Different things motivate different people. History has shown that financial benefit is sometimes overrated. Don’t overlook the benefits of some good old-fashioned recognition and genuine appreciation. Psychologists have been studying motivation since what seems like the beginning of time. One notable psychologist, B.F. Skinner, discovered that many behaviors could be controlled, or motivated by the use of rewards. Mr. Skinner conducted his experiments primarily on rats and used pellets as rewards—if only the business world was as simple! However, his ideas can be applied to the workforce if you take the time to uncover what that magic pellet means for each person. For some it may be public recognition for a job well done or the flexibility to leave work a few hours early after finishing a big project. It does not have to mean a big dent in your budget, but it must be meaningful to your employees. Solicit their ideas, ask for their input and then decide on a compromise as to what’s beneficial for them and for the company.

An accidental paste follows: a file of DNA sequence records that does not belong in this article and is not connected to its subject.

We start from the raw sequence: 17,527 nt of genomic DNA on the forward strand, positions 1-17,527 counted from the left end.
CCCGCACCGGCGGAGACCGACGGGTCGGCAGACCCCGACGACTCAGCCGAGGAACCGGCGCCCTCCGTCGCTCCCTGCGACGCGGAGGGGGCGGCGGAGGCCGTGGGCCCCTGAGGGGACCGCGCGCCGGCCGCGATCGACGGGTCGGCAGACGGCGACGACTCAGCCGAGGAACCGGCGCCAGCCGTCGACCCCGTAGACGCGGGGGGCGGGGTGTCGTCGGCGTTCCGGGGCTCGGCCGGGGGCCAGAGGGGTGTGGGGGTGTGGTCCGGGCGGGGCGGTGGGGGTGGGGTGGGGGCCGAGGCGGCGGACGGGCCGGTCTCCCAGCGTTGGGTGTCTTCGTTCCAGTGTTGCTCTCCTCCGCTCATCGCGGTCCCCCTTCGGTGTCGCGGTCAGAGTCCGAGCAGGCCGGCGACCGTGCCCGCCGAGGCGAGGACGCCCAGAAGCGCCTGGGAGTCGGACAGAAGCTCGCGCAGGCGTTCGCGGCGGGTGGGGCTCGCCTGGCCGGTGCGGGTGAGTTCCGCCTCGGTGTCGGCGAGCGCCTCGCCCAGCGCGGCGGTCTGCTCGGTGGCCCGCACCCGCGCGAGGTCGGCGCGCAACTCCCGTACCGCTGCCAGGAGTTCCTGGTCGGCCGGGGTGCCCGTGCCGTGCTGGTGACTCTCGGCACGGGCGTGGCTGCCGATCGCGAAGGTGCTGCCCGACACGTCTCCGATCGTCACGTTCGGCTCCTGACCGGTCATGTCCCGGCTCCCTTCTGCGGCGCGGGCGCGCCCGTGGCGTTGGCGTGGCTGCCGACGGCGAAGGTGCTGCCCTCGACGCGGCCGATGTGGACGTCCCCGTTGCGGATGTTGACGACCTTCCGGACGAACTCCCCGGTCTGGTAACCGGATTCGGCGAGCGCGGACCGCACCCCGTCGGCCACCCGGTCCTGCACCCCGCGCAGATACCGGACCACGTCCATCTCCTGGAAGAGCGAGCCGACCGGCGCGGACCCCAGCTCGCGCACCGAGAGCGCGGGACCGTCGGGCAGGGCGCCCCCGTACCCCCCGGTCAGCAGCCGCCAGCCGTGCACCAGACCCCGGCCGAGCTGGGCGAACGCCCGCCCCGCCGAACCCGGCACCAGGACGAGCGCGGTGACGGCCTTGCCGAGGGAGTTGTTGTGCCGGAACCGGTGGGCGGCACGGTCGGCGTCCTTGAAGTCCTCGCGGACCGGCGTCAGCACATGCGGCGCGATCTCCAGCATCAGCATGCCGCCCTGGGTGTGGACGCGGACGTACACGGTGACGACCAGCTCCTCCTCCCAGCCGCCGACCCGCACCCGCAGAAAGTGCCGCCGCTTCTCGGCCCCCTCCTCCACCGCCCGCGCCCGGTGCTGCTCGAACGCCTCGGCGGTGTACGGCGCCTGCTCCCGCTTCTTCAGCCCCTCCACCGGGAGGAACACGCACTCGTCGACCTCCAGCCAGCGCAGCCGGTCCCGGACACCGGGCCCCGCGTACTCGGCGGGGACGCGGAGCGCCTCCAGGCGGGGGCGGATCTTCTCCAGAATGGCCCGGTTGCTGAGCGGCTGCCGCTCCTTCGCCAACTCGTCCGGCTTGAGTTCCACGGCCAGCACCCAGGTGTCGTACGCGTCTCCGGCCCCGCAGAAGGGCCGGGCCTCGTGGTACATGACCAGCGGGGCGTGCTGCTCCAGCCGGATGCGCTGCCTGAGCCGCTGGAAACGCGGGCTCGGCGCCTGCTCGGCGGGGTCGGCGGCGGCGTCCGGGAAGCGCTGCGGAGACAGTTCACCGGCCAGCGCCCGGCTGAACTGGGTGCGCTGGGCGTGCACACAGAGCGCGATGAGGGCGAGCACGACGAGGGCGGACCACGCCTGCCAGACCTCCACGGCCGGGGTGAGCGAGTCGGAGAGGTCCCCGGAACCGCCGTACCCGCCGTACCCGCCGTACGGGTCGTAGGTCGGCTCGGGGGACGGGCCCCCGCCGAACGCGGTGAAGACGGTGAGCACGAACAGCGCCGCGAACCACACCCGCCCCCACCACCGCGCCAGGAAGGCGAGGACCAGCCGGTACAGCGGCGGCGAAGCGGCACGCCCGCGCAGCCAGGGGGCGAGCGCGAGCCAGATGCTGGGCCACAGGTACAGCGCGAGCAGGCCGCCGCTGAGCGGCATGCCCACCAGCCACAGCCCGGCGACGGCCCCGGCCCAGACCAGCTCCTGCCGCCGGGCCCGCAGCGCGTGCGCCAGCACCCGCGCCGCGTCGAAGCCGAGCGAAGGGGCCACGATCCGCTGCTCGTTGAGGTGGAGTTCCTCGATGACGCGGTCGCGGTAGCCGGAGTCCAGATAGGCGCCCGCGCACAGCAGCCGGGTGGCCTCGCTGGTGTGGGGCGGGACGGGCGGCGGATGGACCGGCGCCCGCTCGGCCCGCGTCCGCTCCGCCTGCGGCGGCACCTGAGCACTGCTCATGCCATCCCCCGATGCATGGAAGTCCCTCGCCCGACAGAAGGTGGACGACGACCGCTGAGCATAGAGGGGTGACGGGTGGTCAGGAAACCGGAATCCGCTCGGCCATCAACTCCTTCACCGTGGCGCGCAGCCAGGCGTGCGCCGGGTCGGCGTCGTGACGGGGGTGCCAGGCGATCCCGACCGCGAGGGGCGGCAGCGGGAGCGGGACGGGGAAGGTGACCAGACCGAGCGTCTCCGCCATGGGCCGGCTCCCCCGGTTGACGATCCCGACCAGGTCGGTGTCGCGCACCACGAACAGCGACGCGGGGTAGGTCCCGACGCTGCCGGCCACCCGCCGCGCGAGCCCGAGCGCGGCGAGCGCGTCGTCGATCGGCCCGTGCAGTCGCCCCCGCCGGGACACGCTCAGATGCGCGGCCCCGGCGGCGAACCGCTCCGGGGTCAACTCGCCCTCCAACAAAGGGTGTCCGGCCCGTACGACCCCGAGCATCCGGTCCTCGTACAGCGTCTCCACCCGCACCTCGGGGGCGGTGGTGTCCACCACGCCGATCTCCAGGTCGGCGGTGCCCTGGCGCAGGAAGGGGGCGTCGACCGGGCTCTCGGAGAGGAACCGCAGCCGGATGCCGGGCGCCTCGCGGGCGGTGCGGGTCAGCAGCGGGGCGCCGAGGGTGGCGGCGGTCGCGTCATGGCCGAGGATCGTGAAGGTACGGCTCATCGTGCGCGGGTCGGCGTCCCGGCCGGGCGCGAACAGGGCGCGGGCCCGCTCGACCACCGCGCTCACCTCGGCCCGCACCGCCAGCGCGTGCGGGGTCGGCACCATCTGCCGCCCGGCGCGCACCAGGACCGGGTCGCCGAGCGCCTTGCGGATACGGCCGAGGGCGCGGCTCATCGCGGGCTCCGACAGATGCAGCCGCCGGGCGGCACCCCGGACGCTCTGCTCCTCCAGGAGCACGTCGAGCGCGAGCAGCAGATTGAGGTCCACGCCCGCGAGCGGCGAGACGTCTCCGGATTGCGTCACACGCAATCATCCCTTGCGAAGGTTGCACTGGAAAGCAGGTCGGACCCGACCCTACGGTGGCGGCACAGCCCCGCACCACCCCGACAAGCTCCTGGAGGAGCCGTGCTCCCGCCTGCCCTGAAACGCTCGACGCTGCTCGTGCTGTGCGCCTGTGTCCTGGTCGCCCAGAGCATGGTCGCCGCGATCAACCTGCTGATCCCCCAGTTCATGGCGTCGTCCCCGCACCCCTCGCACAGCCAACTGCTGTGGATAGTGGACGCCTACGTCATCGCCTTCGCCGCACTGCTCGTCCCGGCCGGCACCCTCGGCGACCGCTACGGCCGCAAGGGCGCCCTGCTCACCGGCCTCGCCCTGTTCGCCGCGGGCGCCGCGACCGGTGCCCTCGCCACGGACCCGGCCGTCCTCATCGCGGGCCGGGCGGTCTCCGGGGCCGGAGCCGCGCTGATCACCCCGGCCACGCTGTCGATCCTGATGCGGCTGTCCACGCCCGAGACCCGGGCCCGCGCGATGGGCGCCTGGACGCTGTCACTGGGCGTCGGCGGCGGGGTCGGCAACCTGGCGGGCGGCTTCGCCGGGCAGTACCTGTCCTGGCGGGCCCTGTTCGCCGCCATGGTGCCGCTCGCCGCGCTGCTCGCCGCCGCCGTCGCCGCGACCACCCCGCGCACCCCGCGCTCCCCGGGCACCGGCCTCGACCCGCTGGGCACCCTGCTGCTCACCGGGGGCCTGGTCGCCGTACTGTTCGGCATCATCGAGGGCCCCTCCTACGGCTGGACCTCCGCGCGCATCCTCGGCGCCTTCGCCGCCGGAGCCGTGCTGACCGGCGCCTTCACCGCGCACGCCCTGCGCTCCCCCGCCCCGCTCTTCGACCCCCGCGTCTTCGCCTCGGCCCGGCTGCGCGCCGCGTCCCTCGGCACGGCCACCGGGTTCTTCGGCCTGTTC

Break Down Barriers
Be careful not to stifle creative license and independence with too many rules and policies and by micromanaging. Often times, there is an invisible barrier between employees and management that creates a lack of trust. Help to break down those barriers by giving your staff the right to certain freedoms. There is a time and place for rules, but, in general, companies should operate on the premise that employees are trustworthy individuals. Give your people the room they need to grow and develop into self-sufficient, productive employees and you will find that their levels of motivation will go through the roof.
Motivation takes many forms. As you begin to uncover what works best for your team, you will realize that it takes more than money to motivate people. It takes clear, consistent communication of goals and expectations, an environment built on mutual respect and trust, and most of all, good coaching.
Patrick B. Ropella is president & CEO of Ropella, the leading executive search and consulting firm specializing in the chemical and consumer products industries. Ropella grows great companies through executive search, leadership transformation and organizational improvement. For more information, visit www.Ropella.comor call (850) 983-4777.
His new book, The Right Hire – How to Master theArt of SMART Talent Management, is available at www.Ropella.com/therighthire